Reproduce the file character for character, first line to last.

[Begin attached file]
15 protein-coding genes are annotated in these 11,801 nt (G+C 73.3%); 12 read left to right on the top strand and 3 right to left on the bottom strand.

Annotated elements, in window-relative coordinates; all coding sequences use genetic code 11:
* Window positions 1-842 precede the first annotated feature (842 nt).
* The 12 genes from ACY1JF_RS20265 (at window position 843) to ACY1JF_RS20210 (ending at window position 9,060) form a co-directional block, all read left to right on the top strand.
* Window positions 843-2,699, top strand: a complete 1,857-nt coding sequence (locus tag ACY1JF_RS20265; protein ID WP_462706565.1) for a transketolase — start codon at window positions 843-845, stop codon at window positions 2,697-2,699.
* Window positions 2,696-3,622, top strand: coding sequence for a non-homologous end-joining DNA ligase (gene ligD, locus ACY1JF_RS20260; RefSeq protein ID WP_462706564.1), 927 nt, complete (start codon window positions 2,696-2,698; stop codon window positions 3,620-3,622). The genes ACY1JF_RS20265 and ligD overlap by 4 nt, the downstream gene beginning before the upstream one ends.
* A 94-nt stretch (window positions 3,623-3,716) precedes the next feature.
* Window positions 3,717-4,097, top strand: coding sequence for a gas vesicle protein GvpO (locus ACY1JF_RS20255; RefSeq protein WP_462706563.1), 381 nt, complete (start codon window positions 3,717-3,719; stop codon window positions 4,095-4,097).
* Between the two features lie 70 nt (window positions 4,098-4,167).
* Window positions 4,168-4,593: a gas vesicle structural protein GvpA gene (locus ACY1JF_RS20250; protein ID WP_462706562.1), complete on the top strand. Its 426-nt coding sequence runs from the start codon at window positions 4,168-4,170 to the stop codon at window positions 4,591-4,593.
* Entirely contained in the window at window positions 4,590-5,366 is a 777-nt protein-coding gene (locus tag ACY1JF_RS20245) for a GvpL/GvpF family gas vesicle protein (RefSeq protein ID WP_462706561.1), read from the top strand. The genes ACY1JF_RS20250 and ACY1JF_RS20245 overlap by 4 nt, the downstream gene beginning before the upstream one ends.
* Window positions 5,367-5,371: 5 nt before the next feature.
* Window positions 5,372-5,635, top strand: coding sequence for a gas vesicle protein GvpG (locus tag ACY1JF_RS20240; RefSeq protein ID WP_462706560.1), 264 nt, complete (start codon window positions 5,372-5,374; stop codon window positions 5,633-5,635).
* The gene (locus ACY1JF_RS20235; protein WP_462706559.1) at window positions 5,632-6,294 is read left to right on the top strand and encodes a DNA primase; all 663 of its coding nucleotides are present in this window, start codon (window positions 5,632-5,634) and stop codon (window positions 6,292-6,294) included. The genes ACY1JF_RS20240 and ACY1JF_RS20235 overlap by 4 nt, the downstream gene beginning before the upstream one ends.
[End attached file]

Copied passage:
15 protein-coding genes are annotated in these 11,801 nt (G+C 73.3%); 12 read left to right on the top strand and 3 right to left on the bottom strand.

Annotated elements, in window-relative coordinates; all coding sequences use genetic code 11:
* Window positions 1-842 precede the first annotated feature (842 nt).
* The 12 genes from ACY1JF_RS20265 (at window position 843) to ACY1JF_RS20210 (ending at window position 9,060) form a co-directional block, all read left to right on the top strand.
* Window positions 843-2,699, top strand: a complete 1,857-nt coding sequence (locus tag ACY1JF_RS20265; protein ID WP_462706565.1) for a transketolase — start codon at window positions 843-845, stop codon at window positions 2,697-2,699.
* Window positions 2,696-3,622, top strand: coding sequence for a non-homologous end-joining DNA ligase (gene ligD, locus ACY1JF_RS20260; RefSeq protein ID WP_462706564.1), 927 nt, complete (start codon window positions 2,696-2,698; stop codon window positions 3,620-3,622). The genes ACY1JF_RS20265 and ligD overlap by 4 nt, the downstream gene beginning before the upstream one ends.
* A 94-nt stretch (window positions 3,623-3,716) precedes the next feature.
* Window positions 3,717-4,097, top strand: coding sequence for a gas vesicle protein GvpO (locus ACY1JF_RS20255; RefSeq protein WP_462706563.1), 381 nt, complete (start codon window positions 3,717-3,719; stop codon window positions 4,095-4,097).
* Between the two features lie 70 nt (window positions 4,098-4,167).
* Window positions 4,168-4,593: a gas vesicle structural protein GvpA gene (locus ACY1JF_RS20250; protein ID WP_462706562.1), complete on the top strand. Its 426-nt coding sequence runs from the start codon at window positions 4,168-4,170 to the stop codon at window positions 4,591-4,593.
* Entirely contained in the window at window positions 4,590-5,366 is a 777-nt protein-coding gene (locus tag ACY1JF_RS20245) for a GvpL/GvpF family gas vesicle protein (RefSeq protein ID WP_462706561.1), read from the top strand. The genes ACY1JF_RS20250 and ACY1JF_RS20245 overlap by 4 nt, the downstream gene beginning before the upstream one ends.
* Window positions 5,367-5,371: 5 nt before the next feature.
* Window positions 5,372-5,635, top strand: coding sequence for a gas vesicle protein GvpG (locus tag ACY1JF_RS20240; RefSeq protein ID WP_462706560.1), 264 nt, complete (start codon window positions 5,372-5,374; stop codon window positions 5,633-5,635).
* The gene (locus ACY1JF_RS20235; protein WP_462706559.1) at window positions 5,632-6,294 is read left to right on the top strand and encodes a DNA primase; all 663 of its coding nucleotides are present in this window, start codon (window positions 5,632-5,634) and stop codon (window positions 6,292-6,294) included. The genes ACY1JF_RS20240 and ACY1JF_RS20235 overlap by 4 nt, the downstream gene beginning before the upstream one ends.